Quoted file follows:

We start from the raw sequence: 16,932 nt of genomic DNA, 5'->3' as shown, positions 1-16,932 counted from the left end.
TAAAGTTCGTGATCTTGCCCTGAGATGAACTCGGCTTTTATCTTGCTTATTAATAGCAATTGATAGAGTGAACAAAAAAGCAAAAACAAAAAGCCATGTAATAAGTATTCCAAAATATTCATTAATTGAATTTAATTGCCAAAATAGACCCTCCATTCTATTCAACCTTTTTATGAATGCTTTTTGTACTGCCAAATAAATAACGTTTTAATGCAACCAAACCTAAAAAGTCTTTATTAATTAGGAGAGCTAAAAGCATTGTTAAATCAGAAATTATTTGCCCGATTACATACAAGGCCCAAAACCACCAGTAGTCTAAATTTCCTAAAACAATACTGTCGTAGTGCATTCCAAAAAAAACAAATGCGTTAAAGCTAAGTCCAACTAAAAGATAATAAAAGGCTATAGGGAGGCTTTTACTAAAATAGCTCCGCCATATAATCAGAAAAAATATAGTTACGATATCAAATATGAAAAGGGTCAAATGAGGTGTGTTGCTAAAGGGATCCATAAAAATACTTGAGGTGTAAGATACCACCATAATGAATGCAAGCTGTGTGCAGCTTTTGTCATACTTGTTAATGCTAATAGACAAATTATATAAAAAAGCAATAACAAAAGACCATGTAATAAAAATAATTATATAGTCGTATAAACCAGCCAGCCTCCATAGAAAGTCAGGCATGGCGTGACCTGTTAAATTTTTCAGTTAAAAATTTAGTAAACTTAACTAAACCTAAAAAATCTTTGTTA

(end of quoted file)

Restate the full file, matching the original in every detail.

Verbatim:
We start from the raw sequence: 16,932 nt of genomic DNA, 5'->3' as shown, positions 1-16,932 counted from the left end.
TAAAGTTCGTGATCTTGCCCTGAGATGAACTCGGCTTTTATCTTGCTTATTAATAGCAATTGATAGAGTGAACAAAAAAGCAAAAACAAAAAGCCATGTAATAAGTATTCCAAAATATTCATTAATTGAATTTAATTGCCAAAATAGACCCTCCATTCTATTCAACCTTTTTATGAATGCTTTTTGTACTGCCAAATAAATAACGTTTTAATGCAACCAAACCTAAAAAGTCTTTATTAATTAGGAGAGCTAAAAGCATTGTTAAATCAGAAATTATTTGCCCGATTACATACAAGGCCCAAAACCACCAGTAGTCTAAATTTCCTAAAACAATACTGTCGTAGTGCATTCCAAAAAAAACAAATGCGTTAAAGCTAAGTCCAACTAAAAGATAATAAAAGGCTATAGGGAGGCTTTTACTAAAATAGCTCCGCCATATAATCAGAAAAAATATAGTTACGATATCAAATATGAAAAGGGTCAAATGAGGTGTGTTGCTAAAGGGATCCATAAAAATACTTGAGGTGTAAGATACCACCATAATGAATGCAAGCTGTGTGCAGCTTTTGTCATACTTGTTAATGCTAATAGACAAATTATATAAAAAAGCAATAACAAAAGACCATGTAATAAAAATAATTATATAGTCGTATAAACCAGCCAGCCTCCATAGAAAGTCAGGCATGGCGTGACCTGTTAAATTTTTCAGTTAAAAATTTAGTAAACTTAACTAAACCTAAAAAATCTTTGTTA